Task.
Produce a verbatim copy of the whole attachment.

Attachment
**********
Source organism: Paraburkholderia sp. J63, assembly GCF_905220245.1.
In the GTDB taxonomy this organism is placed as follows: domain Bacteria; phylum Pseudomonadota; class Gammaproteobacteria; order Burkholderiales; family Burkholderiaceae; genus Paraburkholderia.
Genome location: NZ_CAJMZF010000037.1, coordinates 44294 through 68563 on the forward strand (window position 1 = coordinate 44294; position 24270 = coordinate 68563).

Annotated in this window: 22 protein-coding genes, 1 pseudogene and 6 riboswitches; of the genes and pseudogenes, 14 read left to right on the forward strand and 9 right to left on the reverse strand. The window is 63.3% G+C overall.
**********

Source organism: Paraburkholderia sp. J63, assembly GCF_905220245.1.
In the GTDB taxonomy this organism is placed as follows: domain Bacteria; phylum Pseudomonadota; class Gammaproteobacteria; order Burkholderiales; family Burkholderiaceae; genus Paraburkholderia.
Genome location: NZ_CAJMZF010000037.1, coordinates 44294 through 68563 on the forward strand (window position 1 = coordinate 44294; position 24270 = coordinate 68563).

Annotated in this window: 22 protein-coding genes, 1 pseudogene and 6 riboswitches; of the genes and pseudogenes, 14 read left to right on the forward strand and 9 right to left on the reverse strand. The window is 63.3% G+C overall.